From: Scott Chase (firstname.lastname@example.org)
Date: Fri 13 Feb 2004 - 21:54:49 GMT
>From: Steven Thiele <email@example.com>
>Subject: Re: Durkheim on historical origin versus current utility
>Date: Fri, 13 Feb 2004 14:36:06 +1100
>'The fault of the biological sociologists was not that they used it
>[analogy] but that they used it wrongly. Instead of trying to control their
>studies of society by their knowledge of biology, they tied to infer the
>laws of the first from the laws of the second. Such inference is worthless.
>If the laws governing natural life are found also in society, they are
>found in different forms and with specific characteristics which do not
>permit conjecture by analogy and can only be understood by direct
>So much for those who think that Durkheim's work can be connected to
>memetics. Memetics is hostile to all forms of sociology, both the good and
On *this* thread I was pointing out how Durkheim may have appreciated the
distinction between historic origin and current utility that Gould
championed, a distinction important in terms of his arguments for the
concepts of exaptation and spandrels, which memeticists and ev psychers
should think about as much as possible.
My interest in convergence of Durkheim and memetics rests mainly on
Durkheim's discussion of "social facts" and "collective representations" not
his work *in toto*. If you could elaborate on Durkeim's usage of these
concepts and how they would be in opposition to "memes" I would greatly
appreciate it. This thread was merely a side issue.
Scott's original post below:
>At 12:14 AM 12/02/2004 -0500, you wrote:
>>Stephen (not Elliot) Gould has made important delineation between
>>historical origin and current utility. Durkheim says some pertinent
>>stuff in his _The Rules of Sociological Method_ (1938. The Free Press.
>>New York. translated by Solavay and Mueller) that one might want to keep
>>in mind when reading what Gould says about Durkheim in his brick-like
>>magnum opus _The Structure of Evolutionary Theory_. Durkheim says (page
>>(bq)"To show how a fact is useful in not to explain how it originated or
>>why it is what it is. The uses which it serves presuppose the specific
>>properties characterizing it but do not create them. The need we have of
>>things cannot give them existence, nor can it confer their specific
>>nature upon them. It is to causes of another sort that they owe their
>>existence. The idea we have of their utility may indeed motivate us to
>>put these forces to work and to elicit from them their characteristic
>>effects, but it will not enable us to produce these effects out of
>>This quote is in the context of Durkheim criticizing a method employed
>>by Spencer and Comte whom he mentions in the preceding paragraph, but at
>>least to my eyes it looks like Durkheim is making the distinction
>>between historic origin and currect utility that Gould focuses upon.
>>Now in Gould's book _The Structure of Evolutionary Theory_ (2002. The
>>Belknap Press of Harvard University Press. Cambridge, Massachusetts) he
>>is critical of Durkheim's apparent lack of knowledge of this distinction
>>or his not using it in a certain case. Citing someone named Catton for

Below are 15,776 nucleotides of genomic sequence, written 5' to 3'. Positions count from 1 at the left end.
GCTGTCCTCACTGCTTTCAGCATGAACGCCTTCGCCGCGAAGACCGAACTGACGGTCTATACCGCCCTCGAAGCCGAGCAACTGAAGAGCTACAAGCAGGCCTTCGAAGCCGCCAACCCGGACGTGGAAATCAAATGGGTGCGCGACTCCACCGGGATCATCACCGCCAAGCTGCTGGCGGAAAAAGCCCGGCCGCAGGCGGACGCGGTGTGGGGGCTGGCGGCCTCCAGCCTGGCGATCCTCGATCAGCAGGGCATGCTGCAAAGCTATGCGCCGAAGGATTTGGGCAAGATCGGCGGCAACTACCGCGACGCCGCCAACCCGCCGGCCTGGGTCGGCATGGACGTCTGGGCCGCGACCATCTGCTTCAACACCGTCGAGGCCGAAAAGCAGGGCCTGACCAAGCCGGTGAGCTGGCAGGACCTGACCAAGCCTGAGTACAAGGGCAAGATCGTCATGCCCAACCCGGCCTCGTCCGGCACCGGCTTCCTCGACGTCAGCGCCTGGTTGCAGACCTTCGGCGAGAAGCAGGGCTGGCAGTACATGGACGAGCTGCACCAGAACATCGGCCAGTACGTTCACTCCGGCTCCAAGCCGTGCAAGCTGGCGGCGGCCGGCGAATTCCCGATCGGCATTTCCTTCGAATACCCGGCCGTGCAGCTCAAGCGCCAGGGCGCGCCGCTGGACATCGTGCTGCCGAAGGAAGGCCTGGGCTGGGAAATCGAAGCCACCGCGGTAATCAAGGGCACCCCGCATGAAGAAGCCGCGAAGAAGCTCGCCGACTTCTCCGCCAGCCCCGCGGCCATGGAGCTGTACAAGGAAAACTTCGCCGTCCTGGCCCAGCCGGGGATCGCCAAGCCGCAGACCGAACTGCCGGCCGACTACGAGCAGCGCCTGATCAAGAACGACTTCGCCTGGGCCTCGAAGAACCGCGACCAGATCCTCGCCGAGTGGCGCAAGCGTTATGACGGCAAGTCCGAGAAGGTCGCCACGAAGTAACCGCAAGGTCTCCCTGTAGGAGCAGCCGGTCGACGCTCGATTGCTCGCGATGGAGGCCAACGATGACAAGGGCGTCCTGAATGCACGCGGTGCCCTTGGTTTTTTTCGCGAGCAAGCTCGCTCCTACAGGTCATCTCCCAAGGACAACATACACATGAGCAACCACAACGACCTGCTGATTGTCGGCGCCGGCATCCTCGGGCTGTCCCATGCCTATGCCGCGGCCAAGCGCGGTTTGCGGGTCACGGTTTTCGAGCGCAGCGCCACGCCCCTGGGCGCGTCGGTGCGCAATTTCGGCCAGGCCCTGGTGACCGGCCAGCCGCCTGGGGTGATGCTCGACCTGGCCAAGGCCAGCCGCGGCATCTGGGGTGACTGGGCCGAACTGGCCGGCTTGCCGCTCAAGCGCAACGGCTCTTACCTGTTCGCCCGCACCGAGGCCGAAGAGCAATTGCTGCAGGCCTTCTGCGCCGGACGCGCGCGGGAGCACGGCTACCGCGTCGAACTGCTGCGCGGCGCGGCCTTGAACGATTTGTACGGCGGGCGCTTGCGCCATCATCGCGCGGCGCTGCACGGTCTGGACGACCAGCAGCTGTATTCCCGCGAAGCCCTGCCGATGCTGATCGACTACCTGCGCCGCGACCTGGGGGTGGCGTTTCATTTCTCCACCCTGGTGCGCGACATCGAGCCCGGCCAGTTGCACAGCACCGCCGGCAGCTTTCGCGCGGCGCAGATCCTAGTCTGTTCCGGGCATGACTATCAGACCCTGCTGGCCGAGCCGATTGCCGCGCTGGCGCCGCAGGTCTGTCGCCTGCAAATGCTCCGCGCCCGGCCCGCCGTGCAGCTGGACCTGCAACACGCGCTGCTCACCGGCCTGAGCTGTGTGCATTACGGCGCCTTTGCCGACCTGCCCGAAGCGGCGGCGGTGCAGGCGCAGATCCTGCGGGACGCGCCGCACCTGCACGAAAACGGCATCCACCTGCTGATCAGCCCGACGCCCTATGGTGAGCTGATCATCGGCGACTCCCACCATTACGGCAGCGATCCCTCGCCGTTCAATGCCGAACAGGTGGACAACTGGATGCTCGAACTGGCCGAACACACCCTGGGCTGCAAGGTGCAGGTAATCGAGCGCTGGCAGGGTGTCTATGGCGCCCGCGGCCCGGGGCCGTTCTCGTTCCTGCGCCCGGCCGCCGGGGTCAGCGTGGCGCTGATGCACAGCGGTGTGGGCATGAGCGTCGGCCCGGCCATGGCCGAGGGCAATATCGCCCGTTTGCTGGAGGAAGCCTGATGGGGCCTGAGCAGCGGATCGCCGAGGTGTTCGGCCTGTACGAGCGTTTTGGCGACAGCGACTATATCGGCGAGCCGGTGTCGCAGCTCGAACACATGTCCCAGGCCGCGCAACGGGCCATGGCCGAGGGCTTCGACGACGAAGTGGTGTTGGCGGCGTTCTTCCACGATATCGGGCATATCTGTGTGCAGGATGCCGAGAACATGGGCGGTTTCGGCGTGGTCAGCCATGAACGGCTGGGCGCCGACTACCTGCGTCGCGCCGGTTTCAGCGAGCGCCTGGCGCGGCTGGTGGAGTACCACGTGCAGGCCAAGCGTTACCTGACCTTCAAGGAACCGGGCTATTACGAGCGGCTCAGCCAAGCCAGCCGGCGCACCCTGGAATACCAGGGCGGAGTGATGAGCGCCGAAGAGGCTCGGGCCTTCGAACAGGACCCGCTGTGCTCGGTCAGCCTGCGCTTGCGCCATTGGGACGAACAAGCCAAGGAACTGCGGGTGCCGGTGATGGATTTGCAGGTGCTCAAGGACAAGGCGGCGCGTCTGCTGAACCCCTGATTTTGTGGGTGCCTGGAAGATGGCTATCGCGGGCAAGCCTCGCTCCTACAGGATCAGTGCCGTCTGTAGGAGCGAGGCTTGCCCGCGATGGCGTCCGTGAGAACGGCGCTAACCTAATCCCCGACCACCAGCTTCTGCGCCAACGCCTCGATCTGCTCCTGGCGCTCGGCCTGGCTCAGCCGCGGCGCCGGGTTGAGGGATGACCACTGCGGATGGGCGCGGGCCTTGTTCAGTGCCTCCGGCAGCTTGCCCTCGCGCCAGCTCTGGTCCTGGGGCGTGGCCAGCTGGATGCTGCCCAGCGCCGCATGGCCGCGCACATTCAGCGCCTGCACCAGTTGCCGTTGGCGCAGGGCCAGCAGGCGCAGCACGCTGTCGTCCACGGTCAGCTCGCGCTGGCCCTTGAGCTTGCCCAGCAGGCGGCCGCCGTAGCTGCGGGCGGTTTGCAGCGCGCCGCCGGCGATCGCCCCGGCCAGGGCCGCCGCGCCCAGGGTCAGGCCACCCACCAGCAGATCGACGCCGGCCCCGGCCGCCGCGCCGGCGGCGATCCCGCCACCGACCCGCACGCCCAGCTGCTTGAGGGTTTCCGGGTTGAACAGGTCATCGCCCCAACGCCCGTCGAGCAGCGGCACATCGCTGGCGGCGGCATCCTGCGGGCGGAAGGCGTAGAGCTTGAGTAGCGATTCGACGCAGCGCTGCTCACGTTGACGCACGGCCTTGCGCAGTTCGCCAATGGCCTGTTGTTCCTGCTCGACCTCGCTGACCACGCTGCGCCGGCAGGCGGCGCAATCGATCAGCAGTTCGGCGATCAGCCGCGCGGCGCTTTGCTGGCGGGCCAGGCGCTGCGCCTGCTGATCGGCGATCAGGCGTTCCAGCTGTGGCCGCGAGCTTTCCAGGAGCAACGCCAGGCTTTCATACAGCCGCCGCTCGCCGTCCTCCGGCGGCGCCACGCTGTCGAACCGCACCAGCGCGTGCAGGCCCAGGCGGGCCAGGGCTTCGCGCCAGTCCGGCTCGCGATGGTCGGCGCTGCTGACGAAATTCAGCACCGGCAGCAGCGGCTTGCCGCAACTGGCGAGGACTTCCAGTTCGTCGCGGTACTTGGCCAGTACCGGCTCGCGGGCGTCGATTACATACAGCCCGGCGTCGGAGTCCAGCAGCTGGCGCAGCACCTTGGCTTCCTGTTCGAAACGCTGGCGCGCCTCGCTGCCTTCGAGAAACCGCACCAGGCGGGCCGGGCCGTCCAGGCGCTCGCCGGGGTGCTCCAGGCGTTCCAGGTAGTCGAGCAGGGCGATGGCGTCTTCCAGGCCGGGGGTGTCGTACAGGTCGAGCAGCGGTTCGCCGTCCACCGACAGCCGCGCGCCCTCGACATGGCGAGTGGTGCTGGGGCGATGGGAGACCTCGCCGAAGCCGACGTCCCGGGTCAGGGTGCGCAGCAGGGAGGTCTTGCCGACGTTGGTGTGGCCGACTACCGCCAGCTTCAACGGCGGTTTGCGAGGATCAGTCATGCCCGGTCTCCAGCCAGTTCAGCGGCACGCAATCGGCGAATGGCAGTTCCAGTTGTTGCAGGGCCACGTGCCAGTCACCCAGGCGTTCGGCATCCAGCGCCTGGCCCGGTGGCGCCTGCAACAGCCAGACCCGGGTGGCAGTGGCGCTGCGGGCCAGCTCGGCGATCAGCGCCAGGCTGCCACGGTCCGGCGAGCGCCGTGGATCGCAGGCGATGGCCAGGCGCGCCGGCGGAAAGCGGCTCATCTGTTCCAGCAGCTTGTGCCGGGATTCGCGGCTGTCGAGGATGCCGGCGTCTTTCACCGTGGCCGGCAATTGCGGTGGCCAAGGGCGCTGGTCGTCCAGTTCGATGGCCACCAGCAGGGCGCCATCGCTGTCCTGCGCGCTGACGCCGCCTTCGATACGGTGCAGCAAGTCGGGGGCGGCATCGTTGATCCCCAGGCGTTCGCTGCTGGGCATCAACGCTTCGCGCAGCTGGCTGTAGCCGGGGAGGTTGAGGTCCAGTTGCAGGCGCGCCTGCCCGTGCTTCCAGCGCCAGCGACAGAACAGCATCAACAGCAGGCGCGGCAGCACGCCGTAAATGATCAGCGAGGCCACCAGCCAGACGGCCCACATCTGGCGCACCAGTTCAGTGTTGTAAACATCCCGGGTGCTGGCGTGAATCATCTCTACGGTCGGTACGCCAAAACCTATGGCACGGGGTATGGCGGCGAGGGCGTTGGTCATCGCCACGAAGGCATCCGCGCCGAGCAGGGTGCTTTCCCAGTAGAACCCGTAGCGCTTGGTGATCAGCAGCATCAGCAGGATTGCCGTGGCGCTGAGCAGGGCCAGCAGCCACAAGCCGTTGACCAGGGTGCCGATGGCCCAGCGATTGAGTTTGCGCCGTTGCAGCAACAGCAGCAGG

>>critique of Durkheim, Gould says that Durkheim was unaware of functional
>>shift which he could have gleaned from familiarity with Darwin. Gould is
>>also impressed by Nietzsche's knowledge of this. Gould focuses on
>>Durkheim's work on division of labor as elaborated by Catton. He notes
>>Durkheim being correct on the utility of the division of labor, but then
>>Gould says (page 1239]:
>>(bq) "[Durkheim] then erred in assuming that this current utility also
>>permits the inference that division of labor arose, in explicit analogy
>>with speciation, as a direct adaptation for its current function of
>>reducing competition and stabilizing both social and economic systems."
>>I'll need to track down the source Gould cites (ie-Catton). I'm not
>>familiar with Durkheim's work on division of labor. Maybe Durkheim did
>>overlook the distinction between current utility and historic origin in
>>the context of division of labor, but interestingly, as I think the
>>quote of Durkheim I provided above shows, Durkheim was not ignorant of
>>the distinction itself, which if he failed to utilize it in the instance
>>of division of labor if this use was apt, would make one wonder why he
>>failed to do so.
>>Gould might have been quite interested in this quote as it seems to
>>dovetail with his arguments on the importance of this distinction.
>>I pulled this discussion of Durkheim from Gould's index. I haven't had a
>>chance to read the whole brick from front to back.
>>The citation for Gould's source on Durkheim is:
>>Catton WR, Jr. 1998. Darwin, Durkheim, and Mutualism. In _Advances in
>>Human Ecology_, Volume 7. JAI Press Inc. pp. 89-139
>>This was distributed via the memetics list associated with the
>>Journal of Memetics - Evolutionary Models of Information Transmission
>>For information about the journal and the list (e.g. unsubscribing)
Plan your next US getaway to one of the super destinations here.
This was distributed via the memetics list associated with the
Journal of Memetics - Evolutionary Models of Information Transmission
For information about the journal and the list (e.g. unsubscribing)
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